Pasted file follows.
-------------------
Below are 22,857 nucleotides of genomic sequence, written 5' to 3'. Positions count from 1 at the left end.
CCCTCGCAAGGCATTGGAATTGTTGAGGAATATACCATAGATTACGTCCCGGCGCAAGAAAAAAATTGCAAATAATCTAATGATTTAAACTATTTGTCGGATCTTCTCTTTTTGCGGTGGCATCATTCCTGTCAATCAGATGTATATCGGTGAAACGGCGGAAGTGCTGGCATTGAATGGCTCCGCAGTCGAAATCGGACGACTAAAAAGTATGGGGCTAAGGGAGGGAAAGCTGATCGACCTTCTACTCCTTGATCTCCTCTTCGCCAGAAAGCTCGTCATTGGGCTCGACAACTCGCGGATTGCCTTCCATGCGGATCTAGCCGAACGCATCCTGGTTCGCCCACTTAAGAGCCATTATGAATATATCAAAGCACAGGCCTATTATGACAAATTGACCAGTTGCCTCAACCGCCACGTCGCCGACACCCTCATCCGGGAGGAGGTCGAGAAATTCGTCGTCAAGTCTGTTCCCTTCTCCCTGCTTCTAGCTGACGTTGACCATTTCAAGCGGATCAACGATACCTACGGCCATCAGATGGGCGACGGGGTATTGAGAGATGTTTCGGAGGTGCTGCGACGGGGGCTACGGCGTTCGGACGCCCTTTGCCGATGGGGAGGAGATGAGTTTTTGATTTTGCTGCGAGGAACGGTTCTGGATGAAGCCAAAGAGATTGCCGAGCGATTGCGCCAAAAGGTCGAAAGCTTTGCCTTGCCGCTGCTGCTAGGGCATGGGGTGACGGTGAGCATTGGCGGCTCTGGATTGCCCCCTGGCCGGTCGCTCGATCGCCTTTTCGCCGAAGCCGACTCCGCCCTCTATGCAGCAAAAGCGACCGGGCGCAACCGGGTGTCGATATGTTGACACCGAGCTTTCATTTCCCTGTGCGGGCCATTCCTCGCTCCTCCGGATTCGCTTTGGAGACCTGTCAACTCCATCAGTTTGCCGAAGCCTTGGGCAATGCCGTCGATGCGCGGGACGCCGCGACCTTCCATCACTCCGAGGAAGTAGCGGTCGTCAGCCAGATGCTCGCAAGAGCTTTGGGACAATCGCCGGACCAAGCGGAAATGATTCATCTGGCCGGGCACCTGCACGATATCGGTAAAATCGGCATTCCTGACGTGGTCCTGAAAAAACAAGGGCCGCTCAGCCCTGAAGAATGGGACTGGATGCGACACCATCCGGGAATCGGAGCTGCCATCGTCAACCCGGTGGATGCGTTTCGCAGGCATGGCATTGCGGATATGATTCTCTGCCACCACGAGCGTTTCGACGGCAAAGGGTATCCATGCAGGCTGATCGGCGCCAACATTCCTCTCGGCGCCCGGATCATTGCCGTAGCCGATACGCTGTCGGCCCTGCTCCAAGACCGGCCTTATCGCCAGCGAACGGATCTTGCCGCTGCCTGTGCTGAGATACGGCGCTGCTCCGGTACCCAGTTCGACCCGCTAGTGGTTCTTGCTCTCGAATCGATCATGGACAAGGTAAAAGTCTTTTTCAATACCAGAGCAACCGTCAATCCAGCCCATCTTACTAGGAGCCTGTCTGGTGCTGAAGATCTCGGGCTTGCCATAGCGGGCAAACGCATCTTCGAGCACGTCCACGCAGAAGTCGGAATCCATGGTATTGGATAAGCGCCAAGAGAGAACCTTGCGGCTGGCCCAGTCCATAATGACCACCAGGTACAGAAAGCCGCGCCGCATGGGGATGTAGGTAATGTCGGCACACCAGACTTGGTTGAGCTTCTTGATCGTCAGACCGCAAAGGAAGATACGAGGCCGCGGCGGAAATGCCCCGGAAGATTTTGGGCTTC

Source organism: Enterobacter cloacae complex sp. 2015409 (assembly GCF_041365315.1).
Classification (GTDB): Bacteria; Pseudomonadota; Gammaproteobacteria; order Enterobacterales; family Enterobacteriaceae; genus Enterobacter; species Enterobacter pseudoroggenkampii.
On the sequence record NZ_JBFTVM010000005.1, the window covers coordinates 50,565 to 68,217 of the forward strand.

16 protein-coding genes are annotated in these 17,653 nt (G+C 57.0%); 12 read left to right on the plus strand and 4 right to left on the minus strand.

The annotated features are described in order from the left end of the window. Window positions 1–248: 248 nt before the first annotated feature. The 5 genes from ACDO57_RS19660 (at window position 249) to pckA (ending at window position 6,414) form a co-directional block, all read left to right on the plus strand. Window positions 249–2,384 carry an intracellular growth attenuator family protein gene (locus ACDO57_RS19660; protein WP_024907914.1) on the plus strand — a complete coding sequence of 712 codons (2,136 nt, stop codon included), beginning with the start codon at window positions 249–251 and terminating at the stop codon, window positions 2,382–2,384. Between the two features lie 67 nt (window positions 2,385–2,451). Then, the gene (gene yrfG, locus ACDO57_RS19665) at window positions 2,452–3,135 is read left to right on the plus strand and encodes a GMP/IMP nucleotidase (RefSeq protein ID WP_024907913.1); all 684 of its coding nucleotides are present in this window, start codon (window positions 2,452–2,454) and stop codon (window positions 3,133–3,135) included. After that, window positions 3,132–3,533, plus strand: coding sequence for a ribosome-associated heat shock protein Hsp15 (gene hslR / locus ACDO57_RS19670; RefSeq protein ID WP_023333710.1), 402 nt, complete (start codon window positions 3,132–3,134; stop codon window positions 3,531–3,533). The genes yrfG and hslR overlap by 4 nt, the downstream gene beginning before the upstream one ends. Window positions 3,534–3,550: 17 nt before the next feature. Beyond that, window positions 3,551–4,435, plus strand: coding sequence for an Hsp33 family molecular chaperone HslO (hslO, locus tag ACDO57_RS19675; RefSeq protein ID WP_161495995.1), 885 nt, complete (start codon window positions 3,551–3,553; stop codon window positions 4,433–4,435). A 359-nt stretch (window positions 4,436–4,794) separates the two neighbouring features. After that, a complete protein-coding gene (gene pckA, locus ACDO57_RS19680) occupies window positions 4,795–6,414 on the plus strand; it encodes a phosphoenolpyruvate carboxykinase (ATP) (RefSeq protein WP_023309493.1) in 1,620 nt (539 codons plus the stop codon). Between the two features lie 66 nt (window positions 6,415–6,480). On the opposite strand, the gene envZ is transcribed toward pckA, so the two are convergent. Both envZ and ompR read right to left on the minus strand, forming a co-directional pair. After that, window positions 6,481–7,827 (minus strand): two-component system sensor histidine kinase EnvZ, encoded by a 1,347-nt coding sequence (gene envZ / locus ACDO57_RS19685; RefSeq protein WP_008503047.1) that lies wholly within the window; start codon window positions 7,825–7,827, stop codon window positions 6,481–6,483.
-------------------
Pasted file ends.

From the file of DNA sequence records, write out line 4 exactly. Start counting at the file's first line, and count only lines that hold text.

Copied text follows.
Classification (GTDB): Bacteria; Pseudomonadota; Gammaproteobacteria; order Enterobacterales; family Enterobacteriaceae; genus Enterobacter; species Enterobacter pseudoroggenkampii.